I’m a cleanliness freak – to the extent of cleaning up my Facebook wall. Over the last week, there’s been a lot of spam with wall messages that read: “Hahaha! Mine is hilarious. Check out yours”? Familiar? Yes, that silly app which tells you how you would look in the future. I never tried it, but tired of the requests, I urged friends to avoid it via a FB update. 13 people liked it, but I only hope its the latter of these 2 messages it conveys: how awful I look, and how useless that app is. (I take everybody’s privacy too seriously, hence some masking)
I had done some research on this topic and found that some script was available in Python. With no knowledge of Python execution, I sought help from stackoverflow & got the answer there pointed to the same Python script 🙁 I decided I had to do something on my own! Ensuring the right no of spaces in the YAML could be a real pain – I haven’t found the error messages to be very friendly.
My challenge was to be able to generate a YAML for a table/schema using the nested-set behaviour in Doctrine. Instead of losing my mind on devising a human-readable format, I reverse engineered. I checked the resulting schema in the database and used that as the base for my CSV. Following this I wrote a simple macro that will output in the required format. This has evolved over a week or so, and has been thoroughly tested. I am sharing this file with 2 examples: one for the JobeetJob schema & other from the Hierarchical Data page on Doctrine.
My previous article The Need to Log & Retain Activity Data argued the very need of logging & retaining data. In this post, I am listing out various logging strategies along with some brief explanation, utility, associated constraints and effectiveness of each method. As highlighted before, most people fail to understand the difference between logs/traces, audit trails and database time-stamps. Each of Log/Trace, Audit Trail & Timestamping has its purpose, pros and cons.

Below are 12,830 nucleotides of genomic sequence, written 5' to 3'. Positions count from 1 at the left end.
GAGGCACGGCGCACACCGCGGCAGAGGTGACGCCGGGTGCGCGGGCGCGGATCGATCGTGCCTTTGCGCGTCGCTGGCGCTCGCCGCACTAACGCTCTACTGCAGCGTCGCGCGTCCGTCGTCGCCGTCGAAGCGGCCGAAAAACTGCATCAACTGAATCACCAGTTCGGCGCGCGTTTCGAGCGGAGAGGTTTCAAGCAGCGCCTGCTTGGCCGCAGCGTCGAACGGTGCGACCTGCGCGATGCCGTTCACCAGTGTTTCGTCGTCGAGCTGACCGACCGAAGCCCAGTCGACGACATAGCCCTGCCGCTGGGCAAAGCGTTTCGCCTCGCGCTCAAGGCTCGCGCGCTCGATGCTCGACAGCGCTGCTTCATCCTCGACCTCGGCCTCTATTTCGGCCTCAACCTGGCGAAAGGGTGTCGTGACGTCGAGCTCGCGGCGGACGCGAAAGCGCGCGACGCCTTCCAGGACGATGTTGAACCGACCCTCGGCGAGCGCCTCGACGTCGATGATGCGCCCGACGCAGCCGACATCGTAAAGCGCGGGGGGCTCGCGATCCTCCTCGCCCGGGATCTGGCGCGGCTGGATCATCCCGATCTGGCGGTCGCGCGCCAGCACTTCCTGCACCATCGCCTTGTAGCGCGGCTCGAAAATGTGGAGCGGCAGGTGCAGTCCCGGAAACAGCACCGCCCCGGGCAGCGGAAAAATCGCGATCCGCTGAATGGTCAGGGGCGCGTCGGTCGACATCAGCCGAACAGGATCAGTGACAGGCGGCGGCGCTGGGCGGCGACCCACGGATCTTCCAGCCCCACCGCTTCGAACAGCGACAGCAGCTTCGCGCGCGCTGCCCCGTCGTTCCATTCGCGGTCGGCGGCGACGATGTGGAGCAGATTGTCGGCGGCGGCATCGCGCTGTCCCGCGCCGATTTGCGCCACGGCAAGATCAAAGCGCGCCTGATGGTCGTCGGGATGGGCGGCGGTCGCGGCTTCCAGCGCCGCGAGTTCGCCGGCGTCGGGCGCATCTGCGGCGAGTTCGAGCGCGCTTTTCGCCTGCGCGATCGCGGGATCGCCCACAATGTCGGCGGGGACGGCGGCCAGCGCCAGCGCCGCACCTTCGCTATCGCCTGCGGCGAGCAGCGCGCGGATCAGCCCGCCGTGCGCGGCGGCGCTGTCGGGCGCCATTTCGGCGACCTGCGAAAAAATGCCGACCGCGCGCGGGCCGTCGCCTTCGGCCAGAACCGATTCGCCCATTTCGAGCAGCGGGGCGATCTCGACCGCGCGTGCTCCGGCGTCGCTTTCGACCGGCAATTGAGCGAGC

Log or Trace
When I think of a log, the first thing that comes to my mind is a trace consisting of developer injected SOPs (SysOuts), messages/exceptions generated by the server or any third-party component used. This trace could be written to a flat file or a database table.
In the current age of On-Demand & SaaS combined with multi-tenant hosting, we are likely to generate tons of activity data every hour. For this data to be useful to administration & support teams, IT has to plan for its conversion to information. The strategy to implement information logging should be built right into the development process.
However, to most people, that I have communicated with while developing systems,
the terms Audit log, server log, audit trail, time-stamping, change history are synonymous
implementing ‘soft-delete’ probably appears a development overhead
I don’t know if it is because of exposure to ERP or otherwise, but unlike these people, I am overly sensitive to recording audit trails. Are you one of these? Are you not convinced about implementing a logging strategy? Then this post was written thinking about you. Continue reading The Need to Log & Retain Activity Data→
It is the operational crises that results when the warehouse flaunts data abundance, and yet adds no values to business. The crises is also termed data-in-jail (DIJ). This is mostly on account of poor availability or presentation of data. Continue reading Jargon: Data Jailhouse→
A runaway query is a query whose execution time is taking longer than the execution time estimated by the optimizer. Runaway queries can lead to excessive consumption of processing power and yeild nothing.
GIGO or Garbage In Garbage Out, in computing, represents erroneous data entered into systems results in erroneous output. In other senses, it means bad result with bad input. In systems, it is often used to influence management decisions to consciously re-enter data while migrating to a new system, rather than dumping from the legacy system.